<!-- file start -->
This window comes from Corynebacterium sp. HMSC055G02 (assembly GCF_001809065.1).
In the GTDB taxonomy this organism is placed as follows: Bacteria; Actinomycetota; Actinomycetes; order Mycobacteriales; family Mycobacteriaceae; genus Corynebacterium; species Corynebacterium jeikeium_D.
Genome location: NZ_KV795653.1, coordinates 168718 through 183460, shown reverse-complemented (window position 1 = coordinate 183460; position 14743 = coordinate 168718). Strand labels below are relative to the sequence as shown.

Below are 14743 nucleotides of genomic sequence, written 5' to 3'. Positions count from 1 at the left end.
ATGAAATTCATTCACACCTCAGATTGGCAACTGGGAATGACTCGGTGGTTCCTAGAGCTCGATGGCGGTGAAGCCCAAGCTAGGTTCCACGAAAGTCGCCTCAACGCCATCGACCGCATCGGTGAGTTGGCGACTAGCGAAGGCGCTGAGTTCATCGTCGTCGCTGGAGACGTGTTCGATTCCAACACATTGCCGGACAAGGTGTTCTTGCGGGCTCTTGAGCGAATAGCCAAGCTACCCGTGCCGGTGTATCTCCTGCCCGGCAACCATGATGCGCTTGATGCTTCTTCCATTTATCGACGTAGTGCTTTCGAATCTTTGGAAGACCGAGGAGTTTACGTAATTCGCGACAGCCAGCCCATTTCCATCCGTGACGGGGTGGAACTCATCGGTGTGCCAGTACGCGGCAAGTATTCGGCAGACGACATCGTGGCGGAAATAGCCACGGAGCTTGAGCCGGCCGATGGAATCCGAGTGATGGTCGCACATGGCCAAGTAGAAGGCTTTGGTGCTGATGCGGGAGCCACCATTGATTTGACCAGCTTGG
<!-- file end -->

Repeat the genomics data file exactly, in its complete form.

This window comes from Corynebacterium sp. HMSC055G02 (assembly GCF_001809065.1).
In the GTDB taxonomy this organism is placed as follows: Bacteria; Actinomycetota; Actinomycetes; order Mycobacteriales; family Mycobacteriaceae; genus Corynebacterium; species Corynebacterium jeikeium_D.
Genome location: NZ_KV795653.1, coordinates 168718 through 183460, shown reverse-complemented (window position 1 = coordinate 183460; position 14743 = coordinate 168718). Strand labels below are relative to the sequence as shown.

Below are 14743 nucleotides of genomic sequence, written 5' to 3'. Positions count from 1 at the left end.
ATGAAATTCATTCACACCTCAGATTGGCAACTGGGAATGACTCGGTGGTTCCTAGAGCTCGATGGCGGTGAAGCCCAAGCTAGGTTCCACGAAAGTCGCCTCAACGCCATCGACCGCATCGGTGAGTTGGCGACTAGCGAAGGCGCTGAGTTCATCGTCGTCGCTGGAGACGTGTTCGATTCCAACACATTGCCGGACAAGGTGTTCTTGCGGGCTCTTGAGCGAATAGCCAAGCTACCCGTGCCGGTGTATCTCCTGCCCGGCAACCATGATGCGCTTGATGCTTCTTCCATTTATCGACGTAGTGCTTTCGAATCTTTGGAAGACCGAGGAGTTTACGTAATTCGCGACAGCCAGCCCATTTCCATCCGTGACGGGGTGGAACTCATCGGTGTGCCAGTACGCGGCAAGTATTCGGCAGACGACATCGTGGCGGAAATAGCCACGGAGCTTGAGCCGGCCGATGGAATCCGAGTGATGGTCGCACATGGCCAAGTAGAAGGCTTTGGTGCTGATGCGGGAGCCACCATTGATTTGACCAGCTTGG